William J. (Bill) Powell started playing golf at 9 years old. The grandson of Alabama slaves, Powell grew up during the Depression and got his start on the course as a caddy, earning money to help his family. Powell was a talented athlete, a star football player and one of the founders of his high school golf team. He later attended Wilberforce University in Xenia, Ohio, and played in the first-ever interracial collegiate golf match in American history – and won. However, while the small-town course in his hometown of Minerva welcomed him as a caddy, and later as a golfer, he would not always receive such a warm reception.
After his college victory, Powell found it difficult to continue to pursue his passion. Few courses embraced non-white golfers. During World War II, Powell served in Europe with the U.S. Eighth Air Force Truck Battalion at the rank of Technical Sergeant. Though the military was segregated, Powell enjoyed playing on golf courses in Scotland and England, where he was welcomed on his days off. He returned home hopeful that things had changed, but he was still denied entry to golf courses and by extension, to the game he loved so much. “The thing was, he still had this incredible passion for the game of golf,” says Bill’s daughter Renee Powell. “He knew the only way that he would be able to play was if he found a way to build a golf course somehow.”
Powell wanted to build a course where everyone could play, regardless of race, nationality or religion. The Clearview Golf Club, the first and only African American–built, owned and operated golf course in the world, was established in East Canton, Ohio. Denied a GI loan, Powell raised the money for his course by teaching a few African American doctors to love the game and asking them to invest in his project. As he began building the course in 1946, he also worked a full time job to support his family. Not yet 30 years old, Powell became a golf course architect, builder, superintendent and professional golfer. In 1948, the course opened its doors, and it would expand and grow from nine holes to a full 18 during the next 30 years. Today, Clearview Golf Club is on the National Register of Historic Places, and is nicknamed “America’s Course.” It is a piece of property, said Powell, where “the only color that matters is the color of the greens.”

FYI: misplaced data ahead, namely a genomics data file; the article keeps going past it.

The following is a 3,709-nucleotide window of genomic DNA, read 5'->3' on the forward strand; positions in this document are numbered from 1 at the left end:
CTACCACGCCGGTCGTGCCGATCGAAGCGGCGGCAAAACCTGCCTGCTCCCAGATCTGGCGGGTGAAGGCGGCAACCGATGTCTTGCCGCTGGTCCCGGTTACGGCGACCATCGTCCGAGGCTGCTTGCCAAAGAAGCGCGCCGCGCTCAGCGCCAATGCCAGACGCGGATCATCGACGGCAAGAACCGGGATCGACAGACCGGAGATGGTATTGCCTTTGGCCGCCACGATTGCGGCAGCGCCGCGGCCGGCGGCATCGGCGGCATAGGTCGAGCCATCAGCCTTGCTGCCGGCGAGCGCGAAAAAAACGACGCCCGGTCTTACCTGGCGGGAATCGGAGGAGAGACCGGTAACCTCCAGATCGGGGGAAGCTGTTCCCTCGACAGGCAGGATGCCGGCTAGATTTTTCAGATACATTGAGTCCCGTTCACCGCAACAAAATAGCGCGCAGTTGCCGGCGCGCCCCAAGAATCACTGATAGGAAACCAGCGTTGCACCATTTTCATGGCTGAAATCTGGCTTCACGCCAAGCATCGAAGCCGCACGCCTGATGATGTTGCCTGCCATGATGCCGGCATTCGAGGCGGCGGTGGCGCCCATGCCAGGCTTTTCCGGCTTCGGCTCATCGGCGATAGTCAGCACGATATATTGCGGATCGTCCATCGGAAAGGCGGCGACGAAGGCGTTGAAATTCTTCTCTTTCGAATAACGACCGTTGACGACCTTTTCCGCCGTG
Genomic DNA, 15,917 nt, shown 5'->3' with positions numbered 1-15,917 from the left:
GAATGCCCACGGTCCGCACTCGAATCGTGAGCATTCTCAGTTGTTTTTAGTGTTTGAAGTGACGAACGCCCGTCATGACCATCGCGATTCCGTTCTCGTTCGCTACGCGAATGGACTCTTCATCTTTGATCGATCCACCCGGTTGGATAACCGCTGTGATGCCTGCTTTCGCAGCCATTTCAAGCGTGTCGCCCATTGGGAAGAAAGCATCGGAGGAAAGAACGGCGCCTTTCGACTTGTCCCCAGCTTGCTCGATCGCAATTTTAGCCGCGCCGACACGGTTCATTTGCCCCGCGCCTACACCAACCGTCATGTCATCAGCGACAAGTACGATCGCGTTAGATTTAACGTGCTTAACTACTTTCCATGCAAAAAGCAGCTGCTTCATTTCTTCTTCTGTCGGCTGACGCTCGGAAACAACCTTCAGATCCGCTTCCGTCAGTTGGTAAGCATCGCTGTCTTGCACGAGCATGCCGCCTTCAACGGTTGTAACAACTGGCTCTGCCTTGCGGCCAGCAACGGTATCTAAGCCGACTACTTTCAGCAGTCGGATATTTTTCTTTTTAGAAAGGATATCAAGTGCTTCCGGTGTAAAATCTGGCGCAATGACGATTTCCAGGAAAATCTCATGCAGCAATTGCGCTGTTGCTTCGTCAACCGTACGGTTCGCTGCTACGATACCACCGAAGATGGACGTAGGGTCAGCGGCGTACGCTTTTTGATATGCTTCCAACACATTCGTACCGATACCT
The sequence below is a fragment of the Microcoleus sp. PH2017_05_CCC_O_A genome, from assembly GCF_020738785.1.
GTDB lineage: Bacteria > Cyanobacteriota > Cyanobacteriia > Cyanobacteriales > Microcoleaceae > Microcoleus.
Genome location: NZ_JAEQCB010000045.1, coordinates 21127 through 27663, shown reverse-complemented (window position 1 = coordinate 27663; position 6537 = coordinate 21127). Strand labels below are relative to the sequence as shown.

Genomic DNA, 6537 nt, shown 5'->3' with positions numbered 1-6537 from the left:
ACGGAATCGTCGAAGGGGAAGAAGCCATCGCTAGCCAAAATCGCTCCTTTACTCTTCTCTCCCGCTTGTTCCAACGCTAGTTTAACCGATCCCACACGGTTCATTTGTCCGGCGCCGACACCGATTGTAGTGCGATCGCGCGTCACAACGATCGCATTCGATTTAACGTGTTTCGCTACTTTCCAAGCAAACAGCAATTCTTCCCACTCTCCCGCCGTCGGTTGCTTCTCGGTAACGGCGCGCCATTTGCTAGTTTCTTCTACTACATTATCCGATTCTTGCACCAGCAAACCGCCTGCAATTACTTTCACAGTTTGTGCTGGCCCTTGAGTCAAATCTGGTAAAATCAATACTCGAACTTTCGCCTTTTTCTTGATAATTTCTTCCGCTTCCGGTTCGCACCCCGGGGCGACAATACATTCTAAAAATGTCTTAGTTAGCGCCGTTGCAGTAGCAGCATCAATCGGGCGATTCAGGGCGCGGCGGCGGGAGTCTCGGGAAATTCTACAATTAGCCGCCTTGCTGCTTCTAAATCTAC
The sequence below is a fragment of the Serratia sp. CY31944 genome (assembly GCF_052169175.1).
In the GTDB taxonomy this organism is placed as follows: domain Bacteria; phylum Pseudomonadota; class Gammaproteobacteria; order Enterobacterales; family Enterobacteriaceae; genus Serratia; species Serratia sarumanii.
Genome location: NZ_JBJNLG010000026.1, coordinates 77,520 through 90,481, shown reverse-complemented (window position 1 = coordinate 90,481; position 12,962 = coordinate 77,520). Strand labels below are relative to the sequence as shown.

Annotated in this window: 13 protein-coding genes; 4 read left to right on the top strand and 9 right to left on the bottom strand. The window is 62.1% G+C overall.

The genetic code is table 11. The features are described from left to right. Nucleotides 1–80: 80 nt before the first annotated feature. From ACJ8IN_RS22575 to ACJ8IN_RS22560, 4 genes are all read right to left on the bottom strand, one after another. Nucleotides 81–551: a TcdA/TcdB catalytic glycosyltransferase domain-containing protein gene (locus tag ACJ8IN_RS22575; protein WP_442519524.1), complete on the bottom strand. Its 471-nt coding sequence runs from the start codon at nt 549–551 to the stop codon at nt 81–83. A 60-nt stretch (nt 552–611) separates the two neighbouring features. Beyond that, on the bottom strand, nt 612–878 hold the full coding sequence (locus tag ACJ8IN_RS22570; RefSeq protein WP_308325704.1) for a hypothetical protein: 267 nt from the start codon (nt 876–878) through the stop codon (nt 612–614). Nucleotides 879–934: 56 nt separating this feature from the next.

"I didn’t build this course for any of the recognition. It was a labor of love. Golf is a part of society, and I wanted to be included. I want you to be included, too."
Powell’s family became part of the legacy along the way. “He taught us all to play the game of golf,” says Renee. His son, Larry Powell, has been the course superintendent at Clearview for more than 30 years, and has been recognized by NASA for his work in hydroponics and drought management. Renee is Clearview’s head golf professional and is considered one of the country’s top instructors. She also helps honor her family legacy by working to raise funds for the Clearview Legacy Foundation. She was the second of only three African American women to play on the Ladies Professional Golf Association Tour since its creation in 1950, and the first woman to receive an honorary doctorate from the University of St. Andrews. (She is one of only three Americans to receive the prestigious award, alongside Charlie Sifford and Jack Nicklaus.)
Bill Powell’s awards are too numerous to mention, but many of them can be found on the Clearview Golf Club website. Among them are the PGA Distinguished Service Award, the Association’s highest honor, induction into the Northern Ohio PGA Hall of Fame, induction into the National Black Golf Hall of Fame, and several honorary doctorate degrees.
Powell died on New Year’s Eve, 2009, after what he recently called “the best year of my life.” He was 93. His legacy, however, lives on. “I didn’t build this course for any of the recognition,” Powell once said. “It was a labor of love. Golf is a part of society, and I wanted to be included. I want you to be included, too. I’ve always felt that each individual should leave something behind of meaning. It feels good to know that I have done that with Clearview, at long last.”
Donations to help perpetuate Mr. Powell’s vision for “America’s Course,” can be sent to The Clearview Legacy Foundation for Education, Preservation and Research, a 501(c) 3 charitable foundation, at P.O. Box 30196, East Canton, OH 44730, or by visiting the Clearview website, or by phone: 330-488-0404.
Click here to read an important call to action from the NAACP. Clearview's future depends on it.